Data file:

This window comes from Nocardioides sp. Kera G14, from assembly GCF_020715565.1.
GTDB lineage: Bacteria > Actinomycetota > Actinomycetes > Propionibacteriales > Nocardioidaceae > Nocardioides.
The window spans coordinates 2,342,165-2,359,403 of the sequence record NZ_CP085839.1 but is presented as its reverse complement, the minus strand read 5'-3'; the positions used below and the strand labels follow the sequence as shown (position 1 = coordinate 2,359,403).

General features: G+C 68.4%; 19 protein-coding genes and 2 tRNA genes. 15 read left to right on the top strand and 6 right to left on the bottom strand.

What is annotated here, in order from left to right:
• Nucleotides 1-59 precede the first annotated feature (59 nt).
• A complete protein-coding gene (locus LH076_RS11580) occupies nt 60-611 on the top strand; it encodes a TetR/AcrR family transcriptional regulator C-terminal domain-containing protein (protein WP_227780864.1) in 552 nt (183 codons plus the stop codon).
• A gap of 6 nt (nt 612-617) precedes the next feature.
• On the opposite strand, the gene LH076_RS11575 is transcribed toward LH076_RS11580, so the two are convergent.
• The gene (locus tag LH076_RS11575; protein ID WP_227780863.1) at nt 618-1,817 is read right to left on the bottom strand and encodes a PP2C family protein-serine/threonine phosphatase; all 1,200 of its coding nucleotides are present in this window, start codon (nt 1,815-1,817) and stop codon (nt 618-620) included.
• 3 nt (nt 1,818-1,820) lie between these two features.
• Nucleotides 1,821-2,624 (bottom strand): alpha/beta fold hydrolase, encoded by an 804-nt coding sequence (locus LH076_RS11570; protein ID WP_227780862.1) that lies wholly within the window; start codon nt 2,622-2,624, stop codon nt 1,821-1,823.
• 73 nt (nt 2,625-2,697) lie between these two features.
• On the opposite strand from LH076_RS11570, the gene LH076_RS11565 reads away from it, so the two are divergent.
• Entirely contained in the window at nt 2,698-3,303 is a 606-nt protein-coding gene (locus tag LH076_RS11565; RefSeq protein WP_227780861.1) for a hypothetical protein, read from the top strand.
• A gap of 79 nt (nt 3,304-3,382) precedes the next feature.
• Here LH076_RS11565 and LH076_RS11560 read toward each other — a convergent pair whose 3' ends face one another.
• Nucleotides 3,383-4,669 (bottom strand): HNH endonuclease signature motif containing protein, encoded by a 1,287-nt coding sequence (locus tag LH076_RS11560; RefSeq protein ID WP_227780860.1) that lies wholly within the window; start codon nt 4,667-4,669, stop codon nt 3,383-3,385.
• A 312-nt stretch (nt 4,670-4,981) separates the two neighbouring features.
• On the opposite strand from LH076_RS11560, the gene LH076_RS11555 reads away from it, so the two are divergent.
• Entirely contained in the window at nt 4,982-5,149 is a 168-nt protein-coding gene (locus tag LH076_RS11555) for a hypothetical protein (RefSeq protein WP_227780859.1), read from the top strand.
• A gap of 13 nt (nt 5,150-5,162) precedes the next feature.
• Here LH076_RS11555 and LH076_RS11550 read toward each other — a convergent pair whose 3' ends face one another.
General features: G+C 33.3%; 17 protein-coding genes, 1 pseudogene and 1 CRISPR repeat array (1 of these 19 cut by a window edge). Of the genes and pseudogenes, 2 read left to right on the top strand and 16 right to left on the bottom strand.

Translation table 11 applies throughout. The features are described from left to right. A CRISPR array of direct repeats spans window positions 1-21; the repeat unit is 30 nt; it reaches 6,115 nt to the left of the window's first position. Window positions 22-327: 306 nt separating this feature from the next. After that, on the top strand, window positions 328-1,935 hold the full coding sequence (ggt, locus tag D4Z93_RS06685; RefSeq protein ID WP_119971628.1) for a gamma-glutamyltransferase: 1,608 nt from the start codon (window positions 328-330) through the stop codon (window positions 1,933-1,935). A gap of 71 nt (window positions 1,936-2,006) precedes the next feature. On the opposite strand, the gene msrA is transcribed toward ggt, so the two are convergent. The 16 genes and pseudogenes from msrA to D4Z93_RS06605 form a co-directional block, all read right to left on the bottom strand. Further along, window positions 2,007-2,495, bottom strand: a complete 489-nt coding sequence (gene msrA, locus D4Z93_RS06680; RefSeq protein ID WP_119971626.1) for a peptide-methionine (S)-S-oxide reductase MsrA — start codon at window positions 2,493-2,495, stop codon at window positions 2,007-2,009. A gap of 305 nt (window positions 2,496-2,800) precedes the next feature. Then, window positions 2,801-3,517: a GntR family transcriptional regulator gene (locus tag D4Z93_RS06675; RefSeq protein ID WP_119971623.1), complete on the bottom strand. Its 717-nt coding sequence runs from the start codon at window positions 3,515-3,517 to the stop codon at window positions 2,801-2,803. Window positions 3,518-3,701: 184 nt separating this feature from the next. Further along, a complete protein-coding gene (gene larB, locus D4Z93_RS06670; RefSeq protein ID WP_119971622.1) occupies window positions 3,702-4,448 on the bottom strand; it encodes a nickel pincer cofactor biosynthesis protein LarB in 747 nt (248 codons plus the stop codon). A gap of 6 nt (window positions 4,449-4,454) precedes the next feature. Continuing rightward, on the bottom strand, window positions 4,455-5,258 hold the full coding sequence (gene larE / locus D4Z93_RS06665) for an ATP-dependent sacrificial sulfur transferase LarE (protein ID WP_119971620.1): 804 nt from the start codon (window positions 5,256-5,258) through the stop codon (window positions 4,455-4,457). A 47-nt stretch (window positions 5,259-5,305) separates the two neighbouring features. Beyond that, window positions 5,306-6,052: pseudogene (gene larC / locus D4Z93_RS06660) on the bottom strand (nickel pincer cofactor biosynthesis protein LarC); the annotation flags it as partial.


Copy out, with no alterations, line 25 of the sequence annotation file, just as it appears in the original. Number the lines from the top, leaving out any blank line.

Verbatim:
Translation table 11 applies throughout. The features are described from left to right. A CRISPR array of direct repeats spans window positions 1-21; the repeat unit is 30 nt; it reaches 6,115 nt to the left of the window's first position. Window positions 22-327: 306 nt separating this feature from the next. After that, on the top strand, window positions 328-1,935 hold the full coding sequence (ggt, locus tag D4Z93_RS06685; RefSeq protein ID WP_119971628.1) for a gamma-glutamyltransferase: 1,608 nt from the start codon (window positions 328-330) through the stop codon (window positions 1,933-1,935). A gap of 71 nt (window positions 1,936-2,006) precedes the next feature. On the opposite strand, the gene msrA is transcribed toward ggt, so the two are convergent. The 16 genes and pseudogenes from msrA to D4Z93_RS06605 form a co-directional block, all read right to left on the bottom strand. Further along, window positions 2,007-2,495, bottom strand: a complete 489-nt coding sequence (gene msrA, locus D4Z93_RS06680; RefSeq protein ID WP_119971626.1) for a peptide-methionine (S)-S-oxide reductase MsrA — start codon at window positions 2,493-2,495, stop codon at window positions 2,007-2,009. A gap of 305 nt (window positions 2,496-2,800) precedes the next feature. Then, window positions 2,801-3,517: a GntR family transcriptional regulator gene (locus tag D4Z93_RS06675; RefSeq protein ID WP_119971623.1), complete on the bottom strand. Its 717-nt coding sequence runs from the start codon at window positions 3,515-3,517 to the stop codon at window positions 2,801-2,803. Window positions 3,518-3,701: 184 nt separating this feature from the next. Further along, a complete protein-coding gene (gene larB, locus D4Z93_RS06670; RefSeq protein ID WP_119971622.1) occupies window positions 3,702-4,448 on the bottom strand; it encodes a nickel pincer cofactor biosynthesis protein LarB in 747 nt (248 codons plus the stop codon). A gap of 6 nt (window positions 4,449-4,454) precedes the next feature. Continuing rightward, on the bottom strand, window positions 4,455-5,258 hold the full coding sequence (gene larE / locus D4Z93_RS06665) for an ATP-dependent sacrificial sulfur transferase LarE (protein ID WP_119971620.1): 804 nt from the start codon (window positions 5,256-5,258) through the stop codon (window positions 4,455-4,457). A 47-nt stretch (window positions 5,259-5,305) separates the two neighbouring features. Beyond that, window positions 5,306-6,052: pseudogene (gene larC / locus D4Z93_RS06660) on the bottom strand (nickel pincer cofactor biosynthesis protein LarC); the annotation flags it as partial.